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Geographies of Creativity, Economy and Society

Module titleGeographies of Creativity, Economy and Society
Module codeGEO3131
Academic year2019/0
Module staff

Professor Nicola Thomas (Convenor)

Duration: Term123
Duration: Weeks


Number students taking module (anticipated)


Description - summary of the module content

Module description

While we can enjoy watching films, listening to music and looking at art it is also important to realise that the creative industries are the UK’s fastest growing economic sector. As creative making rises up the economic and political agendas the critical frameworks for understanding cultural forms and their social, economic and political contexts is increasingly important. This module engages with the cultural politics of creativity: from economic regeneration to everyday practices of creative making in people’s lives.

Module aims - intentions of the module

This is a module which brings together social, economic, political and cultural perspectives on the creative industries and creative practice. It aims to bring a range of contemporary debates from across geography (from governance to landscape and identity) to bear on the production, consumption and circulation of a range of creative practices and associated geographies. The module will engage with theoretical and conceptual ideas (understandings of culture, labour, community and regeneration), considering these in the context of a range of detailed case studies from across the creative economy.

In this module we aim to enhance your employability through the encouragement and development of personal skills, self-presentation and confidence and by increasing your awareness of how the module content contributes to positive graduate attributes. The assessment for this module is based on providing an authentic experience and embeds transferable skills to deliver meaningful employability as an integrated learning outcome. You will develop your own blog, commentating on the creative economy using your expertise as a geographer and also write a consultancy report advising on a ‘real life’ challenge within the creative economy that will be investigated during the course of the module. The module is supported with a closed group Facebook site where links and live contemporary events are shared and explored as the module unfolds.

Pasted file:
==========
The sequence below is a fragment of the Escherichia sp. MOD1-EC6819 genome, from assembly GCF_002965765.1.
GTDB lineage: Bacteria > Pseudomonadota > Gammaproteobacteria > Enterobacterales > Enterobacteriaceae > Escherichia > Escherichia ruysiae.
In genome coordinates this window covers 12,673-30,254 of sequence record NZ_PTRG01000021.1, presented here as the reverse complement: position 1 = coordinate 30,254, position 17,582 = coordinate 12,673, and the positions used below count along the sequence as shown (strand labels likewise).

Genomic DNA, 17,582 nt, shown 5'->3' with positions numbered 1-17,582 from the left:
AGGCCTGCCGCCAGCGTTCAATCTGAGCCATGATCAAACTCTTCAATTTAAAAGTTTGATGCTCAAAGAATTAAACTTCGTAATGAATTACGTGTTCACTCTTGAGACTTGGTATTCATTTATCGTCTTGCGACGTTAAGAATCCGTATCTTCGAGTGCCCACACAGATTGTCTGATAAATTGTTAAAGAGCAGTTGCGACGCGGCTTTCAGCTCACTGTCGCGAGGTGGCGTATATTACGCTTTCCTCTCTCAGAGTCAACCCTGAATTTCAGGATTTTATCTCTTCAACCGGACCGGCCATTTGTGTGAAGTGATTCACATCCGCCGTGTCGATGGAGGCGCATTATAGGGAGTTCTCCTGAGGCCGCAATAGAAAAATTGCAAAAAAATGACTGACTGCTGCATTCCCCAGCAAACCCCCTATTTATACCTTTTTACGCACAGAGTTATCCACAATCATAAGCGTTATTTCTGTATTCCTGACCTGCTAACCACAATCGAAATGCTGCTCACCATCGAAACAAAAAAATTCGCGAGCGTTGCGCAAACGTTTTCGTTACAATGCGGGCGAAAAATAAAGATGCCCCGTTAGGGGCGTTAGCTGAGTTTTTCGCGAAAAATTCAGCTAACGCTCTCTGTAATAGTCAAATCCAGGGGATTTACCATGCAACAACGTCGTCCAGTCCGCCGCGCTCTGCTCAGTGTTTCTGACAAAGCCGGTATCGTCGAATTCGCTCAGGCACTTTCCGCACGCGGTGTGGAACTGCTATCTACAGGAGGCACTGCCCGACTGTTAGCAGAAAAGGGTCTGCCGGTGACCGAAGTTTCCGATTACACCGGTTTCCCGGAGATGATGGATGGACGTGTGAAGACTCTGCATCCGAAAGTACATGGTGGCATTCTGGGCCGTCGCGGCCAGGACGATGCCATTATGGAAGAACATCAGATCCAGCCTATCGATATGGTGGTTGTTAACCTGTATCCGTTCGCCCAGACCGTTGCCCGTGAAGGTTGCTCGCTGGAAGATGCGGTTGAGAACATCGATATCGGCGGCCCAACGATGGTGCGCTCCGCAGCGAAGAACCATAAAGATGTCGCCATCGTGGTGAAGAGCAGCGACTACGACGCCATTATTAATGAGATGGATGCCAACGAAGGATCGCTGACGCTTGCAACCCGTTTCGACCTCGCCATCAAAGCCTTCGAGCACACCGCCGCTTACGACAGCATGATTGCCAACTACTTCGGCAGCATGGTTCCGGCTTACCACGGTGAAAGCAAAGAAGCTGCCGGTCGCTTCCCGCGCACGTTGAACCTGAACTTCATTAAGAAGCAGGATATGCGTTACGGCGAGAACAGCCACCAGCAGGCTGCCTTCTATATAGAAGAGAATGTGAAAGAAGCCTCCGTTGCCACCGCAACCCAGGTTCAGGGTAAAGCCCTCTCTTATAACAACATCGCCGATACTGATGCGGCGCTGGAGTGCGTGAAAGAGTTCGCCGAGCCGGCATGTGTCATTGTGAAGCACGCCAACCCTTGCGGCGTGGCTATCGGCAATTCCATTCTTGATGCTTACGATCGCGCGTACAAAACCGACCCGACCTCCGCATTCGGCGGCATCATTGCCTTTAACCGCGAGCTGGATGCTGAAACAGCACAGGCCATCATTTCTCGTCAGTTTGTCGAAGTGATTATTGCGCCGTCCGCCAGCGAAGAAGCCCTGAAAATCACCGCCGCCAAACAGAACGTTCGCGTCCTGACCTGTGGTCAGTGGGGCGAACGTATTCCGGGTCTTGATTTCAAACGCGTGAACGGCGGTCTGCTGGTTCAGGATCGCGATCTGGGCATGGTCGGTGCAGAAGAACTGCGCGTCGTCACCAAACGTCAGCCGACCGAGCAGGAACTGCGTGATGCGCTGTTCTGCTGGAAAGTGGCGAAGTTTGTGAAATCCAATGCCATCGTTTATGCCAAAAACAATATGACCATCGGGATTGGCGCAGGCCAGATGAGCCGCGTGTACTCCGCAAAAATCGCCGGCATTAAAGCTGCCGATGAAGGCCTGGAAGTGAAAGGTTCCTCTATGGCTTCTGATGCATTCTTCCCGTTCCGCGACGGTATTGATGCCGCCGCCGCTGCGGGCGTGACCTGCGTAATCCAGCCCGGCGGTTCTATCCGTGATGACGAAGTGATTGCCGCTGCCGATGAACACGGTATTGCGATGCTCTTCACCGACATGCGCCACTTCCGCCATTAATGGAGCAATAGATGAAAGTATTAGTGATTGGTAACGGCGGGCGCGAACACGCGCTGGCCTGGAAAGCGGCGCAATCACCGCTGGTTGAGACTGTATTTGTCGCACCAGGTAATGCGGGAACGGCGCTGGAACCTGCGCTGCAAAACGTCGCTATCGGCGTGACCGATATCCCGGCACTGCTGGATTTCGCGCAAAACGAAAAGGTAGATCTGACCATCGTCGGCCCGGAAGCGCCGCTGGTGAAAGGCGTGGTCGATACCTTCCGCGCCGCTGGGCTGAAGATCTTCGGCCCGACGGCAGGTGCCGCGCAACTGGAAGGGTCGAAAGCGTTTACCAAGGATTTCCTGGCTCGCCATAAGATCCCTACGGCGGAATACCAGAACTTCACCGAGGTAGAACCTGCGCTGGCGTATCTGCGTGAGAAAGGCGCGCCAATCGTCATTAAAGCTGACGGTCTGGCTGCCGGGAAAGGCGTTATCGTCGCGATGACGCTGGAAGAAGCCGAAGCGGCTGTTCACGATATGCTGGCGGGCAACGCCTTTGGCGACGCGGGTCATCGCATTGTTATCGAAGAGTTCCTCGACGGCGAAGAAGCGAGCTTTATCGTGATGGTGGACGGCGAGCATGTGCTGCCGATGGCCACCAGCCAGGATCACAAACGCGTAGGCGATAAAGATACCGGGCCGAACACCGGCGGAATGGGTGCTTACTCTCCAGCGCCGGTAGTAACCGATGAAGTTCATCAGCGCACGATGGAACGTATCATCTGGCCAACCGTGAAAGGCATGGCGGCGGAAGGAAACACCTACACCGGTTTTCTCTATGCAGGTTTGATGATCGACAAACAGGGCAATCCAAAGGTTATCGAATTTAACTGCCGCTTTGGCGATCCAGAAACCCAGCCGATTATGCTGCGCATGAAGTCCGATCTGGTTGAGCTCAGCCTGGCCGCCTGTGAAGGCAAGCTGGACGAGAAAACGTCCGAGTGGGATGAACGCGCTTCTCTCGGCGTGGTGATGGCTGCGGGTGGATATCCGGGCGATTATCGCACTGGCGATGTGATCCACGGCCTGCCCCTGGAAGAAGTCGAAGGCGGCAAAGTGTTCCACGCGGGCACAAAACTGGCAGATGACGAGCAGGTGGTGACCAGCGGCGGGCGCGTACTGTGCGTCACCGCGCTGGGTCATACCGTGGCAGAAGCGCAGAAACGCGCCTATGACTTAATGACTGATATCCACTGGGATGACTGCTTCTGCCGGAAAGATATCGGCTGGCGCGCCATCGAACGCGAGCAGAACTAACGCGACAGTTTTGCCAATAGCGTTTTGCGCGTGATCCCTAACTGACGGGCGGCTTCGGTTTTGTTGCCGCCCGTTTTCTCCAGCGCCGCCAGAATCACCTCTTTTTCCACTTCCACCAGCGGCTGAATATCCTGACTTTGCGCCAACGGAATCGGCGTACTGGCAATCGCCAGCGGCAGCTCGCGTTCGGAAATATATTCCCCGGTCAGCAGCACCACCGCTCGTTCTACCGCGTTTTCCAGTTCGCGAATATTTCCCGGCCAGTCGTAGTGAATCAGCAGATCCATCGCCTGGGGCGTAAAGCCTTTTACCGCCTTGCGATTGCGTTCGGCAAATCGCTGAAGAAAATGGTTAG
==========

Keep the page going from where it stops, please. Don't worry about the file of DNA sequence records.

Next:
The teaching contributions on this module involve elements of research undertaken by Dr Thomas including the geographies of the creative economy, creative policy and practice, creative practitioner livelihoods, spaces of the creative economy, and sector specific research.

The class teaching will take place in a workshop style setting, with a mix of activities, mini-lectures, workshops, visiting speakers and short field visits in Exeter. You will be expected to prepare for each class in advance. The key concepts will be loaded towards the start of the module, and there will be time in class to develop report and blog ideas to support the coursework.

Intended Learning Outcomes (ILOs)

ILO: Module-specific skills

On successfully completing the module you will be able to...

  • 1. Describe the interplay of social, political, economic, cultural and historical geographies in the context of the creative industries and creative practice
  • 2. Discuss comprehensively the spatialities (e.g. networks, clusters, creative cities, rural creativity, periodic social economy) of the creative economy
  • 3. Give examples of case studies drawn from a range of creative sectors and creative practices
  • 4. Report the conceptual debates around the definition of creativity and the creative industries

ILO: Discipline-specific skills

On successfully completing the module you will be able to...

  • 5. Describe geographical debates pertinent to the study of the creative economy
  • 6. Assess production, consumption and circulation of creativity
  • 7. Analyse cultural texts (film, art, music, architecture, museums) from a cultural geography perspective
  • 8. Evaluate the spatial organisation of the knowledge economy and post-fordist economic structures

ILO: Personal and key skills

On successfully completing the module you will be able to...

  • 9. Present material to support a reasoned and consistent argument, both verbally and in writing
  • 10. Develop independent/self-directed study/learning skills, including time management, working to deadlines, and searching the literature on nation-state and national identity-related topics
  • 11. Communicate and present geographical ideas, theories and principles through oral, and written means
  • 12. Work as a participant of a group and contribute effectively to the achievement of objectives